Carlos do Carmo is known as the Sinatra of fado, Portugal’s national music. In 2014, do Carmo became the first Portuguese artist to receive a Latin Grammy Lifetime Achievement Award. This past weekend, the 78-year-old singer made his New York debut at Town Hall NYC as part of Fado Festival New York.
Often called the Portuguese blues, fado (literally, “fate”) is emotional music. “People think that fado is connected with sadness only. It’s not true,” do Carmo says. There is fado menor — sad fado in minor — joyful fado and really joyful fado, sung in a major key. A corrido is an example of really joyful fado. “The ‘corrido’ is something you even can dance and there’s got to be a smile when you sing it,” do Carmo says.
Carlos do Carmo grew up in Lisbon, Portugal and is the son of Lucília do Carmo, one of the great singers of the golden age of fado, which began in the late 1920s. His mother’s club in Lisbon became a gathering place for all of the older fado singers, says musicologist and author Rui Vieira Nery.
“He absorbed that tradition, but then he went on to re-process that heritage and he was always very curious about the interaction between fado and other genres,” Vieira Nery, the author of A History of Portuguese Fado, explains. Vieira Nery cites the singer’s keenness on Frank Sinatra and “the crooners.”
“Sinatra was the best fado singer I ever heard,” do Carmo says. “I mean it. You heard Sinatra. The same song in different records — never the same song. That’s fado.”
Do Carmo took Sinatra’s approach and applied it to his own records. Until do Carmo came along in the early 1960s, fado was usually performed by a singer and two guitarists. He brought in the orchestra.Vieira Nery says do Carmo also invited musicians who were outside the scene to compose music for fados.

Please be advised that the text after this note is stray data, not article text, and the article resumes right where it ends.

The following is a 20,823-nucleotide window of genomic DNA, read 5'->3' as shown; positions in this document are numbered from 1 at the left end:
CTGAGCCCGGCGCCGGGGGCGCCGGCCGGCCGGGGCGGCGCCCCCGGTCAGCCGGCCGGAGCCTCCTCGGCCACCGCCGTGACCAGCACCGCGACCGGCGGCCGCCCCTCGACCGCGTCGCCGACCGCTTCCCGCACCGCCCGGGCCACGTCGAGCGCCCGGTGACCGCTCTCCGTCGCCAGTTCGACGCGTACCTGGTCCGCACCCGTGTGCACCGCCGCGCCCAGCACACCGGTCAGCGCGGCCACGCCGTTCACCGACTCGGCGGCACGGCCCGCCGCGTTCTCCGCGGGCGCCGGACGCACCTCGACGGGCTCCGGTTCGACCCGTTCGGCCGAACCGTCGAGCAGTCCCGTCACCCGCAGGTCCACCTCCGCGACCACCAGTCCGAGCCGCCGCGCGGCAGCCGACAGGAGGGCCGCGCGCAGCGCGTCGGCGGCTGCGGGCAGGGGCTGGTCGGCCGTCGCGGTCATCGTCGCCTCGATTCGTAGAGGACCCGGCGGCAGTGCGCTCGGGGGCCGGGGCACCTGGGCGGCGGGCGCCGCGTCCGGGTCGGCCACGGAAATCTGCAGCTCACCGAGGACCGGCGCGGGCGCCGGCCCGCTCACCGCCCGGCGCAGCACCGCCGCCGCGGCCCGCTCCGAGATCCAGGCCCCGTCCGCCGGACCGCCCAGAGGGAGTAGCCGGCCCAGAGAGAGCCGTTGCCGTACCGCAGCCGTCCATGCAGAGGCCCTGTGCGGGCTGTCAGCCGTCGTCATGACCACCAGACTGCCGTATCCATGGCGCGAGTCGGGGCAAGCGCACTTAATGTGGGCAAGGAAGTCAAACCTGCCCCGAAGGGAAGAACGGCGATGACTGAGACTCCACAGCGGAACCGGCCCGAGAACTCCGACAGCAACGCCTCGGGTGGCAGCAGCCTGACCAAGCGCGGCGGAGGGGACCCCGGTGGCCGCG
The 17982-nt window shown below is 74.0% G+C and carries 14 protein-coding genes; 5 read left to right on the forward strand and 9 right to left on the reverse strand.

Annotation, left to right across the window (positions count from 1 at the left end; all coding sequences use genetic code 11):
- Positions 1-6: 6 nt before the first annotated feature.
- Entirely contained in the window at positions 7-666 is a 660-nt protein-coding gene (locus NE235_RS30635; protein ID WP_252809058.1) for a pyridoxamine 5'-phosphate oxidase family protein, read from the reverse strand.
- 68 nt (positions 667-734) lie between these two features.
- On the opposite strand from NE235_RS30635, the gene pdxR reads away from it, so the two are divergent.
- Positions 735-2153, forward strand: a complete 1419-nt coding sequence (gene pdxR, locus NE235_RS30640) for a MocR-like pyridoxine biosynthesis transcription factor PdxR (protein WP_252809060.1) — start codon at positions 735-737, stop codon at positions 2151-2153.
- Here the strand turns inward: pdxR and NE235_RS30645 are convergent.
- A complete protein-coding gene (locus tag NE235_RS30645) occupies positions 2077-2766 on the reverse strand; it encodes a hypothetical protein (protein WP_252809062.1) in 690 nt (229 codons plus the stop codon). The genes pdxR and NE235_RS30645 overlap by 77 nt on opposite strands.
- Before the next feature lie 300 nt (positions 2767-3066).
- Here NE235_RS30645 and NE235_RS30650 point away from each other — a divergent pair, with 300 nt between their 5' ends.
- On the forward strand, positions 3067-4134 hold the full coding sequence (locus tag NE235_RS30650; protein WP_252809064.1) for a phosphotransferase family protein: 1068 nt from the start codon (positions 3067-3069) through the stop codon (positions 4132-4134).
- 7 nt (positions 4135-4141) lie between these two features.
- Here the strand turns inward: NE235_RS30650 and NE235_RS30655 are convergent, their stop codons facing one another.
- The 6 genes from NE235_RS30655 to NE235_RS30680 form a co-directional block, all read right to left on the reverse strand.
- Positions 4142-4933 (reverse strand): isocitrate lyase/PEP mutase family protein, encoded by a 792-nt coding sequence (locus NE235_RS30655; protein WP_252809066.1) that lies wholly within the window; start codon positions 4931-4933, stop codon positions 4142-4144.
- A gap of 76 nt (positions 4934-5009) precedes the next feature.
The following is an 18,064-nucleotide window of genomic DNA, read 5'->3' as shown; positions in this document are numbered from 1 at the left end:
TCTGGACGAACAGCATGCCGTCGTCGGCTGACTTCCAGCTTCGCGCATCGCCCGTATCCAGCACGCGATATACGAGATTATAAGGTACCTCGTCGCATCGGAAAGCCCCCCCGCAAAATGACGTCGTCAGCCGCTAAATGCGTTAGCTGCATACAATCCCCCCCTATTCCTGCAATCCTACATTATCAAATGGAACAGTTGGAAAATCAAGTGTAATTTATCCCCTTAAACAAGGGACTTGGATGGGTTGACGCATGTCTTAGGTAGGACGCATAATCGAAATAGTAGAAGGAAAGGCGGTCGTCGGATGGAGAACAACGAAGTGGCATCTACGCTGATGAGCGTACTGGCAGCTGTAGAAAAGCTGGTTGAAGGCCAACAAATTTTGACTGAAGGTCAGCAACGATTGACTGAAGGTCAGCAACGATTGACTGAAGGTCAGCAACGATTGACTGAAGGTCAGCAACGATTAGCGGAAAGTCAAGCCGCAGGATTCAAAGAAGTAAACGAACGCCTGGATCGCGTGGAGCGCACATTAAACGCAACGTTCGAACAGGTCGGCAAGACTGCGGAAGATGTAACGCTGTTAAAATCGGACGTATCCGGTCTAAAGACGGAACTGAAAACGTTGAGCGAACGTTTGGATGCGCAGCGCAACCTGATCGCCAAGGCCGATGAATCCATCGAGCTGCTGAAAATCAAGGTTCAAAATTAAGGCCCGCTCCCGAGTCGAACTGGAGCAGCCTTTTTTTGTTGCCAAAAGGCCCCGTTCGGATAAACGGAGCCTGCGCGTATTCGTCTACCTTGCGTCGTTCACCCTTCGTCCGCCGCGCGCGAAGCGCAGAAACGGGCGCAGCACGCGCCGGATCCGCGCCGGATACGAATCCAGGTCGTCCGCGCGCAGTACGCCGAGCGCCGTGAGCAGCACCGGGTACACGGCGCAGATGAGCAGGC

“He managed to attract people from pop rock, from jazz, from art music and convinced them to actually try to get into the language of fado and write melodies for fado, just as much as he attracted some of the very best contemporary poets to write for him,” Vieira Nery says.
Ary dos Santos was one of those poets. In 1977, three years after the collapse of Portugal’s Estado Novo dictatorship, the two men collaborated on an album called Um Homem na Cidade — A Man in the City.
“We lived in a dictatorship for almost 50 years. There were censorship. So if you sing under censorship, you can’t express yourself. And I lived that, I know what I’m talking about. It’s terrible, it humiliates you,” do Carmo says. “My good friend Ary dos Santos, that was a very, very good popular poet. We had an idea together: Let’s make an album about Lisbon in freedom.”
Before that album came out, fado had become old-fashioned, aligned with the regime even as do Carmo was pushing its boundaries. Um Homem na Cidade was a watershed. It was a call to artists, poets and musicians according to director of the Museu do Fado, Sara Pereira.
“Carlos was fundamental, so that [the people] could understand that fado … it can also be a song of intervention, can also be a song of protest,” she says.
Vieira Nery believes that do Carmo has helped ensure that the fado tradition will live on. And whether a fado is sad or happy, do Carmo says the music has to be deep; the lyrics have to be strong and go straight to the heart.
“For me, it’s life, love, it’s my entire life, fulfilling my dreams, the love of my hometown, the love of my country,” do Carmo says.